Induced, Augmented Childbirth May Be Linked To Increased Risk Of Autism
redOrbit Staff & Wire Reports – Your Universe Online
Pregnant women who have labor induced or augmented may have an increased risk of bearing children who are autistic, according to the findings of a large retrospective analysis appearing in the August 12 edition of the journal JAMA Pediatrics.
Researchers from Duke Medicine and the University of Michigan reviewed North Carolina state birth and educational records. They performed an epidemiological analysis of over 625,000 live births associated with school records, including 5,500 children with a documented exceptionality designation for autism.
The authors were attempting to determine whether induced births, augmented births, or both are associated with increased odds of autism. They found that stimulating uterine contractions prior to the onset of spontaneous labor and increasing the strength, duration, or frequency of uterine contractions with spontaneous onset of labor appeared to be associated with increased odds of an autism diagnosis in childhood.
“Inducing or augmenting labor has been previously suggested as a contributing factor to autism development,” said Simon G. Gregory, PhD, lead author of the study and an associate professor of medicine and medical genetics at Duke. “However, these studies produced conflicting results and consisted of a relatively small number of subjects. Our study is by far the largest one of its kind to look at the association between autism and induction or augmentation.”
Gregory and his colleagues note that their study does not prove a cause-and-effect relationship between the induced/augmented childbirth and autism. However, they note that their findings emphasize the need for additional research into the matter, especially in light of the increasing use of labor induction and augmentation in recent years for women with health conditions that pose a risk to them and their unborn children.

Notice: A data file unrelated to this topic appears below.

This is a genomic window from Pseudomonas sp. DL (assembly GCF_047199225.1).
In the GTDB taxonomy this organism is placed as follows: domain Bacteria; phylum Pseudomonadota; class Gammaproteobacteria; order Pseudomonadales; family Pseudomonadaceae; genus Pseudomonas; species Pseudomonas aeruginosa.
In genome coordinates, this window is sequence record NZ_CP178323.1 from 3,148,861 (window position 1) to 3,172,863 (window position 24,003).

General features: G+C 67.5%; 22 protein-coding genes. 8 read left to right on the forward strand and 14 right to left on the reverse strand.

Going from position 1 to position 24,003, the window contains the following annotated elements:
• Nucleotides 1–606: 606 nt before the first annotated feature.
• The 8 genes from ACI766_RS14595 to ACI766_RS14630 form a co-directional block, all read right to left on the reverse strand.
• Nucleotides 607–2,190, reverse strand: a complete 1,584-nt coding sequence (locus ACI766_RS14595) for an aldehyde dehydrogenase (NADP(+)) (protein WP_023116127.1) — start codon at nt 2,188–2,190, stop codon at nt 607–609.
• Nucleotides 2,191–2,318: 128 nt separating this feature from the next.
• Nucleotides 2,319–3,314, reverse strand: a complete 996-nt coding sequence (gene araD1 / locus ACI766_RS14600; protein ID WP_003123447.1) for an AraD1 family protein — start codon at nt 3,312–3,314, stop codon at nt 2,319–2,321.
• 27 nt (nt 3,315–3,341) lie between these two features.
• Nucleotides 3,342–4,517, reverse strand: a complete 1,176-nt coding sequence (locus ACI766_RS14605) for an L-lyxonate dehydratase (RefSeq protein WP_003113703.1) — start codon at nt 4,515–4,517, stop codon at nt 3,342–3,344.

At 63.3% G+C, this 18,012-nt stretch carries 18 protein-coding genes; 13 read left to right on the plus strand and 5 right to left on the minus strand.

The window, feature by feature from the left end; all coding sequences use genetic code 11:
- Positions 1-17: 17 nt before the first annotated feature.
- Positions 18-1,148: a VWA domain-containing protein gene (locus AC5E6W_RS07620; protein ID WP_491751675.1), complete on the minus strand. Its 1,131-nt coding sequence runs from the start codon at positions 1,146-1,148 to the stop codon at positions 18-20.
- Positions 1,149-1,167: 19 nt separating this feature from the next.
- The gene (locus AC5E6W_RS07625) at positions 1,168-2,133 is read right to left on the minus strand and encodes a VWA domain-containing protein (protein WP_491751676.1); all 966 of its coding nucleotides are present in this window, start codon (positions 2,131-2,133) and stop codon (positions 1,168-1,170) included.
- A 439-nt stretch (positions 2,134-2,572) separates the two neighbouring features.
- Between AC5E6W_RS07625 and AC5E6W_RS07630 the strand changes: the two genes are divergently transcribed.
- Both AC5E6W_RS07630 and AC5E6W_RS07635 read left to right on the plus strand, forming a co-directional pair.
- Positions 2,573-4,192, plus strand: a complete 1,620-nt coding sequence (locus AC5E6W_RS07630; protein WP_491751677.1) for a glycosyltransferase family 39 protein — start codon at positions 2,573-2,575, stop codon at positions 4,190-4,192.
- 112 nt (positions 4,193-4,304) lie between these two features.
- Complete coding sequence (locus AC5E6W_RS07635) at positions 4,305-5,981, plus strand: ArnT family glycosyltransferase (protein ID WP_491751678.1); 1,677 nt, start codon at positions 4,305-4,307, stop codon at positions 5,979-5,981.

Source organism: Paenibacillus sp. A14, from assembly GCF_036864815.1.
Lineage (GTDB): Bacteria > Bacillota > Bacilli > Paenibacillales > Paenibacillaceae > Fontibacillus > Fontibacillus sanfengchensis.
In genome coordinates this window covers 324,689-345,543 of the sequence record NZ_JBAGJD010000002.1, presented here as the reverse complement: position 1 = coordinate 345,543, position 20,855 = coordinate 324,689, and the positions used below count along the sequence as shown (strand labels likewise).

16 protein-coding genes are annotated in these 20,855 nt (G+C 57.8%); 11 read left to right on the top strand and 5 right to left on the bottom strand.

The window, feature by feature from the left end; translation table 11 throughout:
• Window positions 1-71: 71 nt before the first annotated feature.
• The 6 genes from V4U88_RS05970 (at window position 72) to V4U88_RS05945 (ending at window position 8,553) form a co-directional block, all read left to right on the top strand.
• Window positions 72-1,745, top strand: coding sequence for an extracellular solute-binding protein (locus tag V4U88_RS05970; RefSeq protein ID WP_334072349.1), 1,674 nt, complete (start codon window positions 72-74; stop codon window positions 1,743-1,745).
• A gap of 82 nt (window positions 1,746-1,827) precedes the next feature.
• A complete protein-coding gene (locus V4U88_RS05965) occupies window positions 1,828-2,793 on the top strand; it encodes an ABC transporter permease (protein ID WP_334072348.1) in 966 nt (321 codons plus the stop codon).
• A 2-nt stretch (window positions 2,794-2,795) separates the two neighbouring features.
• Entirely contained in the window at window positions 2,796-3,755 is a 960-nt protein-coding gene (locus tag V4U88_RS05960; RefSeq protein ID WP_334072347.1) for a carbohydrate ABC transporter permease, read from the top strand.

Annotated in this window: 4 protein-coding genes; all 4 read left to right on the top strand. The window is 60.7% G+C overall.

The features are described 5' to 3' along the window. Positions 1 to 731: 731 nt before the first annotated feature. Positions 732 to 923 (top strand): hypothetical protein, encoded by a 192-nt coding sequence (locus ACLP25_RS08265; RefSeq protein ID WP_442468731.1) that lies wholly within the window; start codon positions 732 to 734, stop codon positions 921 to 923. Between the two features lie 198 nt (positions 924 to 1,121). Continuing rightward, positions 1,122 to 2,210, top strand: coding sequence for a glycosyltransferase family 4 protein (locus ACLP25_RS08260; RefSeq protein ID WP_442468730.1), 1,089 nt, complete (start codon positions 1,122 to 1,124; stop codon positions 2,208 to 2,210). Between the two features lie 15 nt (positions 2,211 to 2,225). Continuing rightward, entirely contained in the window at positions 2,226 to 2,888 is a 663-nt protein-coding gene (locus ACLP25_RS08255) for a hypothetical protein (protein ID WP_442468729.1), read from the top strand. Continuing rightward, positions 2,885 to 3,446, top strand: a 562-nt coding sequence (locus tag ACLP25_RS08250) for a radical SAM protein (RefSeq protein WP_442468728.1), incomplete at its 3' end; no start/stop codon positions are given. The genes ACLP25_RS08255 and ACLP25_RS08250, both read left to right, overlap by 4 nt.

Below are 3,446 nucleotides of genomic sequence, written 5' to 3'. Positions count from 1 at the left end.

“Approximately 1.3 percent of male children and 0.4 percent of female children had autism diagnoses. In both male and female children, the percentage of mothers who had induced or augmented labor was higher among children with autism compared with those who did not have autism,” Duke University said in a statement. “The findings suggest that among male children, labor that was both induced and augmented was associated with a 35 percent higher risk of autism, compared with labor that received neither treatment.”
“This estimated increase in risk accounted for established maternal and pregnancy-related risk factors, such as maternal age and pregnancy complications,” they added. “While induced labor alone and augmented labor alone were each associated with increased risk among male children, only augmentation was associated with increased risk among female children. The reason for the difference in findings between male and female children requires further investigation.”